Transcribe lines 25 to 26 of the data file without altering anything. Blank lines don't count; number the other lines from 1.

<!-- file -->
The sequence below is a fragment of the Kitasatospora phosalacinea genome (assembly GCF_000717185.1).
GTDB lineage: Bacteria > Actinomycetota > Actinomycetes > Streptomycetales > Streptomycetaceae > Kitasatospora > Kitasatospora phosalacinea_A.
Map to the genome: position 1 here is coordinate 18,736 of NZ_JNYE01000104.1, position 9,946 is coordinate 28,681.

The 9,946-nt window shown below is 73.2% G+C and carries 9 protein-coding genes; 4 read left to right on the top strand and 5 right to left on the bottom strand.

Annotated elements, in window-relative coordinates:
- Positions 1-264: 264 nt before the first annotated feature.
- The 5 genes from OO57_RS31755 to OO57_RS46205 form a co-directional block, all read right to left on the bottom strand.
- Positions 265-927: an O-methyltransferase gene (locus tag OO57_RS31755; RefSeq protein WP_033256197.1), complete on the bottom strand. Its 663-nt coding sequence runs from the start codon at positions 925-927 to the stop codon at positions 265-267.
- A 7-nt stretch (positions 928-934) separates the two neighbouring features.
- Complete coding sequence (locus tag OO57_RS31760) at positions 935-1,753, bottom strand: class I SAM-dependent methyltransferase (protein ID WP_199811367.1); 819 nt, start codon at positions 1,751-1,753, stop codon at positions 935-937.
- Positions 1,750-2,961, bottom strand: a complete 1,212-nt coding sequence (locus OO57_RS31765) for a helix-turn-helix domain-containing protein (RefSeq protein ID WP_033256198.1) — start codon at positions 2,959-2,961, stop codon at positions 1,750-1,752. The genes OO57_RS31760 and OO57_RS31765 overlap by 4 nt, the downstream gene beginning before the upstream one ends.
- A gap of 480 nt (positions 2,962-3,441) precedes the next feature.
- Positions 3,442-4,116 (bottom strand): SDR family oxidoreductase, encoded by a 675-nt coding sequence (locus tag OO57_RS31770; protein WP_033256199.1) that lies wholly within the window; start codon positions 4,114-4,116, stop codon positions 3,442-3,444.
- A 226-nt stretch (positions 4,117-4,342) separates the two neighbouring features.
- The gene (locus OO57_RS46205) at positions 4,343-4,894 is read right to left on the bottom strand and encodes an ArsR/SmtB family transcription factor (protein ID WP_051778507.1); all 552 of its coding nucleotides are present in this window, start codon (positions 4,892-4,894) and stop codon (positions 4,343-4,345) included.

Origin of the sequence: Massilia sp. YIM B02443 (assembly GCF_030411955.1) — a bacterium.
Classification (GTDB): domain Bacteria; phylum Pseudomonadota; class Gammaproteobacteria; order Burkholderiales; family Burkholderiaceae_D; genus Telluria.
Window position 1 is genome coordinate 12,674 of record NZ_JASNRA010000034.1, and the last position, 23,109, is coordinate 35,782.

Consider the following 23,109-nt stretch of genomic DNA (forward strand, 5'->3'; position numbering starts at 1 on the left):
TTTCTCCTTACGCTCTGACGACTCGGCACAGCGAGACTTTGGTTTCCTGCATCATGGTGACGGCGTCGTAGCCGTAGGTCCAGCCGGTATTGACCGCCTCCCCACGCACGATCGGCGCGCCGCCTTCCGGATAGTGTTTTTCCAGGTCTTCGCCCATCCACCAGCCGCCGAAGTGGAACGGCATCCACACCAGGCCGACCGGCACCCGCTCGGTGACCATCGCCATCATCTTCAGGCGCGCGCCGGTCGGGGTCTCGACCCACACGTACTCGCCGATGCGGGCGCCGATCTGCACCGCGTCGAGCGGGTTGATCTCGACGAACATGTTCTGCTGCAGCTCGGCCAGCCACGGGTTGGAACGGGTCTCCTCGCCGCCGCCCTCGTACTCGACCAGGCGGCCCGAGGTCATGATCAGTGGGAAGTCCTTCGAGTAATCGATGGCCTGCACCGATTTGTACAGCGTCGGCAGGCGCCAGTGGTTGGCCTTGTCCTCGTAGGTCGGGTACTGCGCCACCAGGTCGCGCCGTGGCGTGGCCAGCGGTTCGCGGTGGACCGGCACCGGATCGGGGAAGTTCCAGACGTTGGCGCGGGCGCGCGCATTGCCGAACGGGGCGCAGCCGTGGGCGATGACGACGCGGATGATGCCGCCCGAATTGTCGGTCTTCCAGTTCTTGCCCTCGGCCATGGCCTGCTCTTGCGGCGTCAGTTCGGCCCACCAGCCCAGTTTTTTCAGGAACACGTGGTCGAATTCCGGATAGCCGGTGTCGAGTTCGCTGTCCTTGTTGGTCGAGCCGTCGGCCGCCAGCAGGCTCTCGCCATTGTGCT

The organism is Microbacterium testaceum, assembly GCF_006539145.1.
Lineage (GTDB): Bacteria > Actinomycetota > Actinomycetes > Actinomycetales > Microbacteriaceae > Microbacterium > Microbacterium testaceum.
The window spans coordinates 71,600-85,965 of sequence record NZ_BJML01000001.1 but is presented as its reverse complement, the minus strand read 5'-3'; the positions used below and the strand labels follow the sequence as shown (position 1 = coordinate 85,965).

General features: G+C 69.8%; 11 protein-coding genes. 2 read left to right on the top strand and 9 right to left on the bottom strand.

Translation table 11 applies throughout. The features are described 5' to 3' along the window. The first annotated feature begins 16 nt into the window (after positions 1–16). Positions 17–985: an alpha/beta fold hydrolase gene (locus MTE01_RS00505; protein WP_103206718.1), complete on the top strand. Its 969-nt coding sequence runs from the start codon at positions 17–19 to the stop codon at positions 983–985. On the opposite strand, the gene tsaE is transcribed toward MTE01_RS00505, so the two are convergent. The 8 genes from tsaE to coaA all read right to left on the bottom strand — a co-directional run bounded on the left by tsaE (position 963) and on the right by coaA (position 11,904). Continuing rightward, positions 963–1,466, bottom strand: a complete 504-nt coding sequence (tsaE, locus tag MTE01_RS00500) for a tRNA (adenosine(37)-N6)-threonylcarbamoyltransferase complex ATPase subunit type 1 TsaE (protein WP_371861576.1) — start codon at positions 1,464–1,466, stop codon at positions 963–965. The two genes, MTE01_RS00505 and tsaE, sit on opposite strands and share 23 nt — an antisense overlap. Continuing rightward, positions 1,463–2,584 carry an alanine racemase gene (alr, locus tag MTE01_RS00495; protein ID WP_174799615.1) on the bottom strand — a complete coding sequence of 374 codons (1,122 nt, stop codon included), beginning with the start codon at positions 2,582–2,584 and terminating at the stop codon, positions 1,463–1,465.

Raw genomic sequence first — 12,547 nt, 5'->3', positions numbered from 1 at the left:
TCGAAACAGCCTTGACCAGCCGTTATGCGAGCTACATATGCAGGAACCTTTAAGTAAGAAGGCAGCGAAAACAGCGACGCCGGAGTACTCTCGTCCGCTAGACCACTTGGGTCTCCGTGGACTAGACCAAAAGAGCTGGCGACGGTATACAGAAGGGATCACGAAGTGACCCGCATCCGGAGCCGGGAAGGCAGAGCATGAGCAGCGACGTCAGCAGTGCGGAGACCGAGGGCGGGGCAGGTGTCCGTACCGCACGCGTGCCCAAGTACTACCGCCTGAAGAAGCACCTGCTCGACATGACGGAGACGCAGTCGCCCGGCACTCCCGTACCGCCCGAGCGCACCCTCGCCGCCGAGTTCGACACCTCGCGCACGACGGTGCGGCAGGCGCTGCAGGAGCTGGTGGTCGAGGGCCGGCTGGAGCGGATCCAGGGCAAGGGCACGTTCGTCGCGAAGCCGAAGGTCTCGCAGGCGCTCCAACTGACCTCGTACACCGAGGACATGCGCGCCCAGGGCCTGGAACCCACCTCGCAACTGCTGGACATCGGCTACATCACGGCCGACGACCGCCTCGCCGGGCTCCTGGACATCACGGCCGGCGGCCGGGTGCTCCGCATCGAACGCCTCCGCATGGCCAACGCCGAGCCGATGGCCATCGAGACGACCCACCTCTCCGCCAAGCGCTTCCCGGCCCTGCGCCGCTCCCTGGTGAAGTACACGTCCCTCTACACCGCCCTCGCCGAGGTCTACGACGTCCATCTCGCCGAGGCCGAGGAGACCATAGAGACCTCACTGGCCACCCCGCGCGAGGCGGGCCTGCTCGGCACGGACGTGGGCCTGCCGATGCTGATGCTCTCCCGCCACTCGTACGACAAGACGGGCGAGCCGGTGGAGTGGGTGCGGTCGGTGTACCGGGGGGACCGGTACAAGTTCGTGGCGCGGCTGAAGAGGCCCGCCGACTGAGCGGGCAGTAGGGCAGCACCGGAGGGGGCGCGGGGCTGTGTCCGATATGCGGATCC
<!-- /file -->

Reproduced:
Translation table 11 applies throughout. The features are described 5' to 3' along the window. The first annotated feature begins 16 nt into the window (after positions 1–16). Positions 17–985: an alpha/beta fold hydrolase gene (locus MTE01_RS00505; protein WP_103206718.1), complete on the top strand. Its 969-nt coding sequence runs from the start codon at positions 17–19 to the stop codon at positions 983–985. On the opposite strand, the gene tsaE is transcribed toward MTE01_RS00505, so the two are convergent. The 8 genes from tsaE to coaA all read right to left on the bottom strand — a co-directional run bounded on the left by tsaE (position 963) and on the right by coaA (position 11,904). Continuing rightward, positions 963–1,466, bottom strand: a complete 504-nt coding sequence (tsaE, locus tag MTE01_RS00500) for a tRNA (adenosine(37)-N6)-threonylcarbamoyltransferase complex ATPase subunit type 1 TsaE (protein WP_371861576.1) — start codon at positions 1,464–1,466, stop codon at positions 963–965. The two genes, MTE01_RS00505 and tsaE, sit on opposite strands and share 23 nt — an antisense overlap. Continuing rightward, positions 1,463–2,584 carry an alanine racemase gene (alr, locus tag MTE01_RS00495; protein ID WP_174799615.1) on the bottom strand — a complete coding sequence of 374 codons (1,122 nt, stop codon included), beginning with the start codon at positions 2,582–2,584 and terminating at the stop codon, positions 1,463–1,465.

Raw genomic sequence first — 12,547 nt, 5'->3', positions numbered from 1 at the left: